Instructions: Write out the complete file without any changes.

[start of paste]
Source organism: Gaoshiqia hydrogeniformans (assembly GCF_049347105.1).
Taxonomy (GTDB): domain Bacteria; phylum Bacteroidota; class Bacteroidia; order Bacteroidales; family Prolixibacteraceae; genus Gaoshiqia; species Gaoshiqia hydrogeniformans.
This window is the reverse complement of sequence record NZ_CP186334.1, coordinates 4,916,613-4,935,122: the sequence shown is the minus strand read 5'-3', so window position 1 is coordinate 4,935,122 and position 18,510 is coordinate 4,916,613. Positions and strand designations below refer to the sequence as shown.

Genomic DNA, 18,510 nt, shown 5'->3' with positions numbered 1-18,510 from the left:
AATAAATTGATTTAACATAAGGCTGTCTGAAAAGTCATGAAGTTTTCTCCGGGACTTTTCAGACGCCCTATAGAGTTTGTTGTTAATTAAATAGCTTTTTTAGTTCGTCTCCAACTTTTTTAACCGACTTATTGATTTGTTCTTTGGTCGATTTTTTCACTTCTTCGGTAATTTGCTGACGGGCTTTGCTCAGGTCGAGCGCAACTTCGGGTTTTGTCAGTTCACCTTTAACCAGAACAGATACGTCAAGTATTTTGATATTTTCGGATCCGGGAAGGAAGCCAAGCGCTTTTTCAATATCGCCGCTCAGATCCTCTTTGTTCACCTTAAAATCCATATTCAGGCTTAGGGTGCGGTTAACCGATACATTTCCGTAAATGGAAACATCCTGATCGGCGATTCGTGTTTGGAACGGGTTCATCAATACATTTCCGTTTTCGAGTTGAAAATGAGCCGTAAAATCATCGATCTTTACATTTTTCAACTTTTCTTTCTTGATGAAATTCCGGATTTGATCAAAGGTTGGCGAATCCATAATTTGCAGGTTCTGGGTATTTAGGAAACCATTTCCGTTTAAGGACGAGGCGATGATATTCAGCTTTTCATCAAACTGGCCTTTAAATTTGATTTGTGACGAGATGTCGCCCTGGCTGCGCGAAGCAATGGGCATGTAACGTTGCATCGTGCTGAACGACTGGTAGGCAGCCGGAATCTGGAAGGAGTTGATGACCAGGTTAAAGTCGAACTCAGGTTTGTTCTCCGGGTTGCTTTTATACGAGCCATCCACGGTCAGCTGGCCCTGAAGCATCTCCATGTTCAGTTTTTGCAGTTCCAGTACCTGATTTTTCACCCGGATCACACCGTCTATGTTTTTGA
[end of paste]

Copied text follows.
Source organism: Gaoshiqia hydrogeniformans (assembly GCF_049347105.1).
Taxonomy (GTDB): domain Bacteria; phylum Bacteroidota; class Bacteroidia; order Bacteroidales; family Prolixibacteraceae; genus Gaoshiqia; species Gaoshiqia hydrogeniformans.
This window is the reverse complement of sequence record NZ_CP186334.1, coordinates 4,916,613-4,935,122: the sequence shown is the minus strand read 5'-3', so window position 1 is coordinate 4,935,122 and position 18,510 is coordinate 4,916,613. Positions and strand designations below refer to the sequence as shown.

Genomic DNA, 18,510 nt, shown 5'->3' with positions numbered 1-18,510 from the left:
AATAAATTGATTTAACATAAGGCTGTCTGAAAAGTCATGAAGTTTTCTCCGGGACTTTTCAGACGCCCTATAGAGTTTGTTGTTAATTAAATAGCTTTTTTAGTTCGTCTCCAACTTTTTTAACCGACTTATTGATTTGTTCTTTGGTCGATTTTTTCACTTCTTCGGTAATTTGCTGACGGGCTTTGCTCAGGTCGAGCGCAACTTCGGGTTTTGTCAGTTCACCTTTAACCAGAACAGATACGTCAAGTATTTTGATATTTTCGGATCCGGGAAGGAAGCCAAGCGCTTTTTCAATATCGCCGCTCAGATCCTCTTTGTTCACCTTAAAATCCATATTCAGGCTTAGGGTGCGGTTAACCGATACATTTCCGTAAATGGAAACATCCTGATCGGCGATTCGTGTTTGGAACGGGTTCATCAATACATTTCCGTTTTCGAGTTGAAAATGAGCCGTAAAATCATCGATCTTTACATTTTTCAACTTTTCTTTCTTGATGAAATTCCGGATTTGATCAAAGGTTGGCGAATCCATAATTTGCAGGTTCTGGGTATTTAGGAAACCATTTCCGTTTAAGGACGAGGCGATGATATTCAGCTTTTCATCAAACTGGCCTTTAAATTTGATTTGTGACGAGATGTCGCCCTGGCTGCGCGAAGCAATGGGCATGTAACGTTGCATCGTGCTGAACGACTGGTAGGCAGCCGGAATCTGGAAGGAGTTGATGACCAGGTTAAAGTCGAACTCAGGTTTGTTCTCCGGGTTGCTTTTATACGAGCCATCCACGGTCAGCTGGCCCTGAAGCATCTCCATGTTCAGTTTTTGCAGTTCCAGTACCTGATTTTTCACCCGGATCACACCGTCTATGTTTTTGA